Meanwhile, the Israelites were making themselves comfortable camping near the sea. I imagine some of them were trying to comprehend God’s plan here. He had led them to a dead-end in the desert. Before them, to the east was the sea, to the north was a strong enemy fortress, to the south, an empty blazing desert and to the west was Egypt.
If the Egyptians came after them, they would be trapped with no possible escape. My guess is, that they figured God knew what he was doing, he had led them here. So, they thought they would be ok. But it must have felt like they were exceptionally vulnerable. Strategically it made no sense.
Yet this is exactly were God wanted them! His plan was, to bring Pharaoh’s army to complete ruin and really solidify his place with the Israelites. If there was any doubt in their minds that the Lord was fighting for them, it would be gone after his amazing rescue. They would soon witness His saving grace, by the very hand of God.
Chuck Swindoll writes, “All of the sudden the Israelites hear something in the distance. Thunder? A storm on the Horizon? As they looked back, they saw a cloud of dust rising, drawing nearer. That is when they realize what it was; it was an approaching army of horses and chariots. And it was a large army. Word traveled fast, “Pharaoh’s coming! It is going to be a massacre!”
Exodus 14:10b-12 reads, “They were terrified and cried out to the Lord. Then they said to Moses, “Was it because there were no graves left in Egypt that you brought us out to the desert to die? What were you thinking? Didn’t we say to you back in Egypt, Leave us alone; let us serve the Egyptians? It would have been better for us to serve them there than to die in the desert!”
You see, there were only 2 options here; to die fighting or to be captured and returned to Egypt and placed in bondage again. And no one in their right minds would attempt to fight Pharaoh’s elite soldiers.
But we have got to give some credit to Moses. He doesn’t know what God’s plan is, but he knows enough not to question God. Moses answered, “Do not be afraid. Stand firm and we will see how the Lord delivers us today. The Egyptians we see today, we will never see again. The Lord will fight for us; we only need to be still.” (Exodus 14:13-14)
Then Moses went to God privately in prayer and cried out for help. We know that by the words that follow. God said, “Why are you crying out to me? Tell the Israelites to move on. Raise your staff and stretch out your hand over the sea to divide the water so that the Israelites can go through the sea on dry ground. Then I will embolden the Egyptians so that they will go in after them. And I will gain glory through the death of Pharaoh and all his army.” (Exodus 14:15-18)
Now, get this, God himself is going to provide cover for the Israelites. Scripture says, “Then the pillar that was leading them, moved behind them, separating them from Pharaoh’s army. Throughout the night, the cloud brought darkness to the Egyptians and light to the Israelites.” (Exodus 14:19-20)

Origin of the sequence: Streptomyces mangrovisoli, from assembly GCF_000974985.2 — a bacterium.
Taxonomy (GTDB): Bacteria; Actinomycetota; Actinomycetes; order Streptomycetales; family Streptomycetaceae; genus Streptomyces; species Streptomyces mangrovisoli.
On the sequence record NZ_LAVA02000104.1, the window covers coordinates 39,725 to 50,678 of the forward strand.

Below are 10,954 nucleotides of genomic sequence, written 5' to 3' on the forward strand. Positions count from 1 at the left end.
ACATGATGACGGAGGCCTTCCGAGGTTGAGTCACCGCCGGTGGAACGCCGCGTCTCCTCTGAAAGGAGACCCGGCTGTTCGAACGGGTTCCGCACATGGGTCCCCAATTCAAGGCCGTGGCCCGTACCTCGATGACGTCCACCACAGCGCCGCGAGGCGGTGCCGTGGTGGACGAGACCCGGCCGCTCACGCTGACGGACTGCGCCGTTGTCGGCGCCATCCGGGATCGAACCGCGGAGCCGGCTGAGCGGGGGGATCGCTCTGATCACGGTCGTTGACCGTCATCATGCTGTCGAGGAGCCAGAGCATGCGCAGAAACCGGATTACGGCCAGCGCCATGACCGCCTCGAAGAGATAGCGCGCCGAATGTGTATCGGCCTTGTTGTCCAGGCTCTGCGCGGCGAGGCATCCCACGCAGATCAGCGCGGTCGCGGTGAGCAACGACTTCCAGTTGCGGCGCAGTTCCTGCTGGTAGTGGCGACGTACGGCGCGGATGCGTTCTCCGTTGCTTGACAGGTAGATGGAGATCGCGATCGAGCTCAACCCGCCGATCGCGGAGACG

“Then Moses stretched out his hand and staff over the sea, and all that night the Lord drove the sea back with a strong east wind and turned it into dry land. Since the waters were divided and there was no mud, it made it easy for the Israelites to pass through, with a wall of water on their right and on their left.” (Exodus 14:21-22)
Imagine walking through water, maybe 6 stories high on each side in the deepest part of the sea. Apparently, it took all day and much of the night for those 2 million people to cross over. Then at about 2 or 3 am, the pillar of dust disappeared, and the Egyptians pursued the Israelites through the waters.
That is when God began to whip-up the winds again and water leaked out turning the dry ground to mud. The wheels were wrenched off some of the chariots and the soldiers immediately knew they were in trouble. They said, “Let’s get out of here fast! The Lord is fighting for them against us.” (Exodus14:25)
But before they could leave, God told Moses to raise his hand with the staff in it over the water, so that the sea would flow back and cover the Egyptians, their chariots and horses. The Egyptians panicked but it was too late, they were swept away and lost. None survived in the sea. (Exodus 14:26-28)
Exodus Chapter 14:31 ends like this, “And when the Israelites saw the mighty hand of the Lord
that defeated the Egyptians, and so the people feared God and put their trust in Him and in Moses His servant.”
After the shock of seeing all the Egyptian soldiers killed, some of the dead bodies washed up on the shore, the Israelites moved on. Eventually Moses and Miriam wrote a song of celebration for all the people to sing and to remember how God delivered them. And in the end, God received all the glory.
The story of the Exodus clearly shows us who is ultimately in control. And it is meant to give us hope during trials and tribulations. Where humankind sees a dead-end, God sees possibilities and potential. Even death, which seemed like the ultimate end, was defeated by Jesus. The angel Gabriel said it best to Mary the Mother of Jesus in Luke 1:37, “For nothing is impossible with God.”
That is because God is good, and he loves all he has created. Which leads me to wonder, how many of you feel like you are stuck at a dead-end with no hope? Dealing with an ongoing illness, a job that feels like it is draining the life off you, or a relationship that feels hopeless and meaningless? How many are feeling lost, trapped, and alone because of the pandemic?
Don’t give up! Pray for guidance and trust in the Lord. Maybe this seemingly barren, place where you feel trapped is just a short-term situation (in the scheme of things) that will lead others to see the glory of God. Our Lord can make the wilderness blossom, make dry ground burst into a spring, and turn sorrow to Joy.
Your assignment is…to reach out to another person this week who is feeling hopeless or alone. It isn’t hard to find someone who feels trapped or boxed in. And share with them Good News about a God who loves them and can create a way through anything that we would call impossible.
For there is nothing is impossible for our Savior!
“And all God’s people said, Amen”